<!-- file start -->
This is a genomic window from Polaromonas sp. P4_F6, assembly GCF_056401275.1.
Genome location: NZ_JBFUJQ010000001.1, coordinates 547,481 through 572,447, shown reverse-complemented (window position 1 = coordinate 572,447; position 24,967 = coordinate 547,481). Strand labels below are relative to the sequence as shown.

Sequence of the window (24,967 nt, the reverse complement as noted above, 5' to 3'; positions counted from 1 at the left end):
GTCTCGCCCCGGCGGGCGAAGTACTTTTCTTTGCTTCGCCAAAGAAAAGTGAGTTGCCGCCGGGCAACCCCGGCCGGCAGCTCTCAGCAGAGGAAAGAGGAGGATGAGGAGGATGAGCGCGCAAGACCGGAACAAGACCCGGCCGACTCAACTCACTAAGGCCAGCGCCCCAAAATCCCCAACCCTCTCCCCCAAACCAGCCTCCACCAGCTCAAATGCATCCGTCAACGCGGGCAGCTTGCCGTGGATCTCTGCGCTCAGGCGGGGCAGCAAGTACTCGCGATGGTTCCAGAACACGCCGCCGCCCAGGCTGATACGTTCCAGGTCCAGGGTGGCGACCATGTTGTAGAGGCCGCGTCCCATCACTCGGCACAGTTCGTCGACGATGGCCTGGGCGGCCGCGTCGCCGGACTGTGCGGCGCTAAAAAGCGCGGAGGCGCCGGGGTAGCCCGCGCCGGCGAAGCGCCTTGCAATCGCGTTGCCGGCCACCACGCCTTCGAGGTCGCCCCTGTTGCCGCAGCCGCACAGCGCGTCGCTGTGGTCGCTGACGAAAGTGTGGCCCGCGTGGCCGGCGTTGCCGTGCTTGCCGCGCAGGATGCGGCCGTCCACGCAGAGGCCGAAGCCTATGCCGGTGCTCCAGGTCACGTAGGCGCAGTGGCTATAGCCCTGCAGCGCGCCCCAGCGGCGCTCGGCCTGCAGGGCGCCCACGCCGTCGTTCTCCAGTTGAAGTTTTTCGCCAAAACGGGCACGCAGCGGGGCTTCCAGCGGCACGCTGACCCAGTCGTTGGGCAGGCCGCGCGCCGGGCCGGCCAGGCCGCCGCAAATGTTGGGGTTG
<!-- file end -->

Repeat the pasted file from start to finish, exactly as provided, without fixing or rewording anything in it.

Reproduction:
This is a genomic window from Polaromonas sp. P4_F6, assembly GCF_056401275.1.
Genome location: NZ_JBFUJQ010000001.1, coordinates 547,481 through 572,447, shown reverse-complemented (window position 1 = coordinate 572,447; position 24,967 = coordinate 547,481). Strand labels below are relative to the sequence as shown.

Sequence of the window (24,967 nt, the reverse complement as noted above, 5' to 3'; positions counted from 1 at the left end):
GTCTCGCCCCGGCGGGCGAAGTACTTTTCTTTGCTTCGCCAAAGAAAAGTGAGTTGCCGCCGGGCAACCCCGGCCGGCAGCTCTCAGCAGAGGAAAGAGGAGGATGAGGAGGATGAGCGCGCAAGACCGGAACAAGACCCGGCCGACTCAACTCACTAAGGCCAGCGCCCCAAAATCCCCAACCCTCTCCCCCAAACCAGCCTCCACCAGCTCAAATGCATCCGTCAACGCGGGCAGCTTGCCGTGGATCTCTGCGCTCAGGCGGGGCAGCAAGTACTCGCGATGGTTCCAGAACACGCCGCCGCCCAGGCTGATACGTTCCAGGTCCAGGGTGGCGACCATGTTGTAGAGGCCGCGTCCCATCACTCGGCACAGTTCGTCGACGATGGCCTGGGCGGCCGCGTCGCCGGACTGTGCGGCGCTAAAAAGCGCGGAGGCGCCGGGGTAGCCCGCGCCGGCGAAGCGCCTTGCAATCGCGTTGCCGGCCACCACGCCTTCGAGGTCGCCCCTGTTGCCGCAGCCGCACAGCGCGTCGCTGTGGTCGCTGACGAAAGTGTGGCCCGCGTGGCCGGCGTTGCCGTGCTTGCCGCGCAGGATGCGGCCGTCCACGCAGAGGCCGAAGCCTATGCCGGTGCTCCAGGTCACGTAGGCGCAGTGGCTATAGCCCTGCAGCGCGCCCCAGCGGCGCTCGGCCTGCAGGGCGCCCACGCCGTCGTTCTCCAGTTGAAGTTTTTCGCCAAAACGGGCACGCAGCGGGGCTTCCAGCGGCACGCTGACCCAGTCGTTGGGCAGGCCGCGCGCCGGGCCGGCCAGGCCGCCGCAAATGTTGGGGTTG